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Sojourner Truth, Photography, and the Fight Against Slavery

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20160803220552-sojourner-truth-full
Carte de visite of Sojourner Truth, 1863 Albumen Print Mounted On Cardboard 4 X 2 1/2 In
Sojourner Truth, Photography, and the Fight Against Slavery

2155 Center Street
94720 Berkeley
CA

July 27th, 2016 - October 23rd, 2016

QUICK FACTS
WEBSITE:  
http://www.bampfa.berkeley.edu
NEIGHBORHOOD:  
Other (outside areas listed)
EMAIL:  
bampfa@berkeley.edu
PHONE:  
510.642.0808
OPEN HOURS:  
Wednesday–Sunday, 11am–7pm
SCHOOL ASSOCIATION:  
University of California Berkeley
TAGS:  
photography
COST:  
$12 general admission; $10 non-Berkeley students, disabled, 65+; Free BAMPFA members, UC Berkeley students, faculty, staff, and retirees, 18 & under + one adult

DESCRIPTION

Runaway slave Sojourner Truth gained fame in the nineteenth century as an abolitionist, feminist, and orator. This exhibition showcases the photographic carte de visite portraits of Truth that she sold at lectures and by mail as a way of making a living. Cartes de visite, similar in format to calling cards, were a new mode of mass communication in the 1850s that quickly became relatively inexpensive collectibles. Truth could not read or write, but she had her statements repeatedly published in the press, enthusiastically embraced new technologies such as photography, and went to court three times to claim her legal rights. Uniquely among portrait sitters, she had her photographic carte de visitescopyrighted in her own name and added the caption “I Sell the Shadow to Support the Substance. Sojourner Truth,” foregrounding her self-selected proper name, her agency, and her possession of self.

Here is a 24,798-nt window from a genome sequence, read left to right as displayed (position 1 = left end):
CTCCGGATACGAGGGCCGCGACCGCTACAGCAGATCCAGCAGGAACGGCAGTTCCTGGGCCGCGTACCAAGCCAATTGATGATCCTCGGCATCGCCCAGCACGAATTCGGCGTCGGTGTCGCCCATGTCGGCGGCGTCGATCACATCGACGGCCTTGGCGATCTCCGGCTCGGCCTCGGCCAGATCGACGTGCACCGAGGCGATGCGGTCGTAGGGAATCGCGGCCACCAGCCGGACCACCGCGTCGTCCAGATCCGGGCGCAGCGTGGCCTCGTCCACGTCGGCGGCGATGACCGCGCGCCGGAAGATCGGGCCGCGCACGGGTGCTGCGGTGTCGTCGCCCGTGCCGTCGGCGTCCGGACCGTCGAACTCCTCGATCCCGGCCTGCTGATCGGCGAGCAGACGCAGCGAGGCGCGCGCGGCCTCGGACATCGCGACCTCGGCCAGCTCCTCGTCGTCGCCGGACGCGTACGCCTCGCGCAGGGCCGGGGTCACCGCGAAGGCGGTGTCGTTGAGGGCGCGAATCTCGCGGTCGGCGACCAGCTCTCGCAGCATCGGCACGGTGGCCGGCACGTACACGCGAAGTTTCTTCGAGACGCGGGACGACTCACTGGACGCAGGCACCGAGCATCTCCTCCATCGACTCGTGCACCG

In her most famous captioned photographs, Truth looks out at us with a confident and level gaze. Seated in the photographer’s studio next to a table, she holds knitting in her hands, its thread winding its way across her lap. Scholars have long seen the knitting as a sign of Truth’s aspiration to middle class gentility, but she saw knitting as sign of industry and a useful skill to be taught to the recently emancipated field slaves living in the Freedmen’s Village of Washington D.C. where she worked tirelessly from 1864-1867.

This exhibition reconstructs the flood of paper—federal banknotes, photographs, letters, autographs, stamps, prints, and newspapers—that created political communities across the immense distances of the nation during the Civil War. Like the federal government that resorted to the printing of paper currency to finance the war against slavery, Truth was improvising new ways of turning paper into value in order to finance her activism as an abolitionist and advocate of women’s rights. 

Since the US Treasury announced the decision finally to put a woman on the ten-dollar bill last year, Sojourner Truth has rightly been considered a candidate, but Truth did not await such a decision. One hundred and fifty years ago, she independently authored her own currency.

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